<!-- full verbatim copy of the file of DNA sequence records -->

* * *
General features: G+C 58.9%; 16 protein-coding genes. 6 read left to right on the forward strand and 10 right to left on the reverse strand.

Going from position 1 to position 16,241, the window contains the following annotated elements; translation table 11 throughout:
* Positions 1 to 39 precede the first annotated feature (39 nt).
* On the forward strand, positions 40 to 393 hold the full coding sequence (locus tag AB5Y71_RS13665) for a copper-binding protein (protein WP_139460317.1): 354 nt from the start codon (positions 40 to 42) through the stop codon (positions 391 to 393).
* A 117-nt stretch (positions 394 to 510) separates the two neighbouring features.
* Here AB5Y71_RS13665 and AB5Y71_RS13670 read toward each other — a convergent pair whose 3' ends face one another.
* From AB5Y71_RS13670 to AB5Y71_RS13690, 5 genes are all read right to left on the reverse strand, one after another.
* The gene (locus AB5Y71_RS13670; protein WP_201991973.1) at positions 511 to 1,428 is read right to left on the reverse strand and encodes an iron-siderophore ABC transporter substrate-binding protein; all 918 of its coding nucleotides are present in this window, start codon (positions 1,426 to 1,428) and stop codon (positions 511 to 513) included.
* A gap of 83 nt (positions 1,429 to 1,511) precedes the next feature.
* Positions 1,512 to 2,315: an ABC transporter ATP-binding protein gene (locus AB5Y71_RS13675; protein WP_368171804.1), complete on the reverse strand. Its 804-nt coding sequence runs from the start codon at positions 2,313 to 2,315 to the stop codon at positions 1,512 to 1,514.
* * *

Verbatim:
General features: G+C 58.9%; 16 protein-coding genes. 6 read left to right on the forward strand and 10 right to left on the reverse strand.

Going from position 1 to position 16,241, the window contains the following annotated elements; translation table 11 throughout:
* Positions 1 to 39 precede the first annotated feature (39 nt).
* On the forward strand, positions 40 to 393 hold the full coding sequence (locus tag AB5Y71_RS13665) for a copper-binding protein (protein WP_139460317.1): 354 nt from the start codon (positions 40 to 42) through the stop codon (positions 391 to 393).
* A 117-nt stretch (positions 394 to 510) separates the two neighbouring features.
* Here AB5Y71_RS13665 and AB5Y71_RS13670 read toward each other — a convergent pair whose 3' ends face one another.
* From AB5Y71_RS13670 to AB5Y71_RS13690, 5 genes are all read right to left on the reverse strand, one after another.
* The gene (locus AB5Y71_RS13670; protein WP_201991973.1) at positions 511 to 1,428 is read right to left on the reverse strand and encodes an iron-siderophore ABC transporter substrate-binding protein; all 918 of its coding nucleotides are present in this window, start codon (positions 1,426 to 1,428) and stop codon (positions 511 to 513) included.
* A gap of 83 nt (positions 1,429 to 1,511) precedes the next feature.
* Positions 1,512 to 2,315: an ABC transporter ATP-binding protein gene (locus AB5Y71_RS13675; protein WP_368171804.1), complete on the reverse strand. Its 804-nt coding sequence runs from the start codon at positions 2,313 to 2,315 to the stop codon at positions 1,512 to 1,514.